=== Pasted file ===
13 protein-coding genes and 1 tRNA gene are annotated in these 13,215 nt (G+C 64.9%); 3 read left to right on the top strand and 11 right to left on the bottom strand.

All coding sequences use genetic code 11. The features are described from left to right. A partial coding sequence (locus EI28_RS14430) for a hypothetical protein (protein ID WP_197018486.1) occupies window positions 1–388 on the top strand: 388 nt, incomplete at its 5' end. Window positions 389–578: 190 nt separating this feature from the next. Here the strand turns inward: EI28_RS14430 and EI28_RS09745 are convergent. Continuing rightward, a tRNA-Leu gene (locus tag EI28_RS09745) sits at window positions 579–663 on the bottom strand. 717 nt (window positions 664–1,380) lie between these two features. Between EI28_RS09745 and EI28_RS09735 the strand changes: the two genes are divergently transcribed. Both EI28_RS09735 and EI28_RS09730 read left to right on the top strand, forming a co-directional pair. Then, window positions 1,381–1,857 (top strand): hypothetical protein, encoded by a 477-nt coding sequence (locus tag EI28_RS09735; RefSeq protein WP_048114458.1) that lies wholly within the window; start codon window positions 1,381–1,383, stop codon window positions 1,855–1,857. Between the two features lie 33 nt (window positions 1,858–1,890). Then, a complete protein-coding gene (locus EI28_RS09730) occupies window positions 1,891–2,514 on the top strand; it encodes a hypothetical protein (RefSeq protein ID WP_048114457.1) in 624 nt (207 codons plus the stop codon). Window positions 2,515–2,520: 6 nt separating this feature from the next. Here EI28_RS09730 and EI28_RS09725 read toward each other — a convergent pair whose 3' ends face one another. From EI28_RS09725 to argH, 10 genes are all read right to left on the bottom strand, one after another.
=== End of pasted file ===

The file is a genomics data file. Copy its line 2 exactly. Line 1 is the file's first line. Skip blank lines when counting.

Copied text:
All coding sequences use genetic code 11. The features are described from left to right. A partial coding sequence (locus EI28_RS14430) for a hypothetical protein (protein ID WP_197018486.1) occupies window positions 1–388 on the top strand: 388 nt, incomplete at its 5' end. Window positions 389–578: 190 nt separating this feature from the next. Here the strand turns inward: EI28_RS14430 and EI28_RS09745 are convergent. Continuing rightward, a tRNA-Leu gene (locus tag EI28_RS09745) sits at window positions 579–663 on the bottom strand. 717 nt (window positions 664–1,380) lie between these two features. Between EI28_RS09745 and EI28_RS09735 the strand changes: the two genes are divergently transcribed. Both EI28_RS09735 and EI28_RS09730 read left to right on the top strand, forming a co-directional pair. Then, window positions 1,381–1,857 (top strand): hypothetical protein, encoded by a 477-nt coding sequence (locus tag EI28_RS09735; RefSeq protein WP_048114458.1) that lies wholly within the window; start codon window positions 1,381–1,383, stop codon window positions 1,855–1,857. Between the two features lie 33 nt (window positions 1,858–1,890). Then, a complete protein-coding gene (locus EI28_RS09730) occupies window positions 1,891–2,514 on the top strand; it encodes a hypothetical protein (RefSeq protein ID WP_048114457.1) in 624 nt (207 codons plus the stop codon). Window positions 2,515–2,520: 6 nt separating this feature from the next. Here EI28_RS09730 and EI28_RS09725 read toward each other — a convergent pair whose 3' ends face one another. From EI28_RS09725 to argH, 10 genes are all read right to left on the bottom strand, one after another.